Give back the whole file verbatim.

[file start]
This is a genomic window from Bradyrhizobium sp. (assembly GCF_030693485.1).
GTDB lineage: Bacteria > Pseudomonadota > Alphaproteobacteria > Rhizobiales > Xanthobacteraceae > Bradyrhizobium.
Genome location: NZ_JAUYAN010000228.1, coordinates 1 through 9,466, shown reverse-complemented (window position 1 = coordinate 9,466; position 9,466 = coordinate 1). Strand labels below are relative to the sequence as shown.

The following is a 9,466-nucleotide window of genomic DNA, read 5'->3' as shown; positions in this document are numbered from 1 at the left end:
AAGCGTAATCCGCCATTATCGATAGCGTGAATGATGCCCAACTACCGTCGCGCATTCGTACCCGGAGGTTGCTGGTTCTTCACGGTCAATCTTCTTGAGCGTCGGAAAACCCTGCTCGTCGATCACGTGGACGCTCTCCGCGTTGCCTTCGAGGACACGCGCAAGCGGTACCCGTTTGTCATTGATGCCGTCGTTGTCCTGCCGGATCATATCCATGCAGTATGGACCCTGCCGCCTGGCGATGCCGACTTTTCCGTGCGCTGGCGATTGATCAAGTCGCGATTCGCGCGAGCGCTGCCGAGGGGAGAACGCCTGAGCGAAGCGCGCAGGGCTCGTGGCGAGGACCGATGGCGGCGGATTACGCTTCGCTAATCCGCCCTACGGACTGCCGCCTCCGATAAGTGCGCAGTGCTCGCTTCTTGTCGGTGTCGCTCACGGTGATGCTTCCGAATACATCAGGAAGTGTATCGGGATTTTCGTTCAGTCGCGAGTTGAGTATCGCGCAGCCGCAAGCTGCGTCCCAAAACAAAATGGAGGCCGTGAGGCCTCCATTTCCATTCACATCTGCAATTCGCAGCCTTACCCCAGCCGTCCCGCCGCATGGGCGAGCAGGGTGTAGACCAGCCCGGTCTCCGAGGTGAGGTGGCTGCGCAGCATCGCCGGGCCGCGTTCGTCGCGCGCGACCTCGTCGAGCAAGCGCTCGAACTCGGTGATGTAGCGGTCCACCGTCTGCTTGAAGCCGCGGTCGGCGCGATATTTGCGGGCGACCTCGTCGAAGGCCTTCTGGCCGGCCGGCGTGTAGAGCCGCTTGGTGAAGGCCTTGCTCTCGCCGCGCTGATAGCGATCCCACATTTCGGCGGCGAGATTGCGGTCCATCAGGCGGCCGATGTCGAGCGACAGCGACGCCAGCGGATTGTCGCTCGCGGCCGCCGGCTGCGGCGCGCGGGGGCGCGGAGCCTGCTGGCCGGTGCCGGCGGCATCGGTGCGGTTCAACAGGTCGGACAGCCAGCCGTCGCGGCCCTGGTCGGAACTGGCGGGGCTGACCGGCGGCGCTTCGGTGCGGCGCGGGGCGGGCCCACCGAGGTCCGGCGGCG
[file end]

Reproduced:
This is a genomic window from Bradyrhizobium sp. (assembly GCF_030693485.1).
GTDB lineage: Bacteria > Pseudomonadota > Alphaproteobacteria > Rhizobiales > Xanthobacteraceae > Bradyrhizobium.
Genome location: NZ_JAUYAN010000228.1, coordinates 1 through 9,466, shown reverse-complemented (window position 1 = coordinate 9,466; position 9,466 = coordinate 1). Strand labels below are relative to the sequence as shown.

The following is a 9,466-nucleotide window of genomic DNA, read 5'->3' as shown; positions in this document are numbered from 1 at the left end:
AAGCGTAATCCGCCATTATCGATAGCGTGAATGATGCCCAACTACCGTCGCGCATTCGTACCCGGAGGTTGCTGGTTCTTCACGGTCAATCTTCTTGAGCGTCGGAAAACCCTGCTCGTCGATCACGTGGACGCTCTCCGCGTTGCCTTCGAGGACACGCGCAAGCGGTACCCGTTTGTCATTGATGCCGTCGTTGTCCTGCCGGATCATATCCATGCAGTATGGACCCTGCCGCCTGGCGATGCCGACTTTTCCGTGCGCTGGCGATTGATCAAGTCGCGATTCGCGCGAGCGCTGCCGAGGGGAGAACGCCTGAGCGAAGCGCGCAGGGCTCGTGGCGAGGACCGATGGCGGCGGATTACGCTTCGCTAATCCGCCCTACGGACTGCCGCCTCCGATAAGTGCGCAGTGCTCGCTTCTTGTCGGTGTCGCTCACGGTGATGCTTCCGAATACATCAGGAAGTGTATCGGGATTTTCGTTCAGTCGCGAGTTGAGTATCGCGCAGCCGCAAGCTGCGTCCCAAAACAAAATGGAGGCCGTGAGGCCTCCATTTCCATTCACATCTGCAATTCGCAGCCTTACCCCAGCCGTCCCGCCGCATGGGCGAGCAGGGTGTAGACCAGCCCGGTCTCCGAGGTGAGGTGGCTGCGCAGCATCGCCGGGCCGCGTTCGTCGCGCGCGACCTCGTCGAGCAAGCGCTCGAACTCGGTGATGTAGCGGTCCACCGTCTGCTTGAAGCCGCGGTCGGCGCGATATTTGCGGGCGACCTCGTCGAAGGCCTTCTGGCCGGCCGGCGTGTAGAGCCGCTTGGTGAAGGCCTTGCTCTCGCCGCGCTGATAGCGATCCCACATTTCGGCGGCGAGATTGCGGTCCATCAGGCGGCCGATGTCGAGCGACAGCGACGCCAGCGGATTGTCGCTCGCGGCCGCCGGCTGCGGCGCGCGGGGGCGCGGAGCCTGCTGGCCGGTGCCGGCGGCATCGGTGCGGTTCAACAGGTCGGACAGCCAGCCGTCGCGGCCCTGGTCGGAACTGGCGGGGCTGACCGGCGGCGCTTCGGTGCGGCGCGGGGCGGGCCCACCGAGGTCCGGCGGCG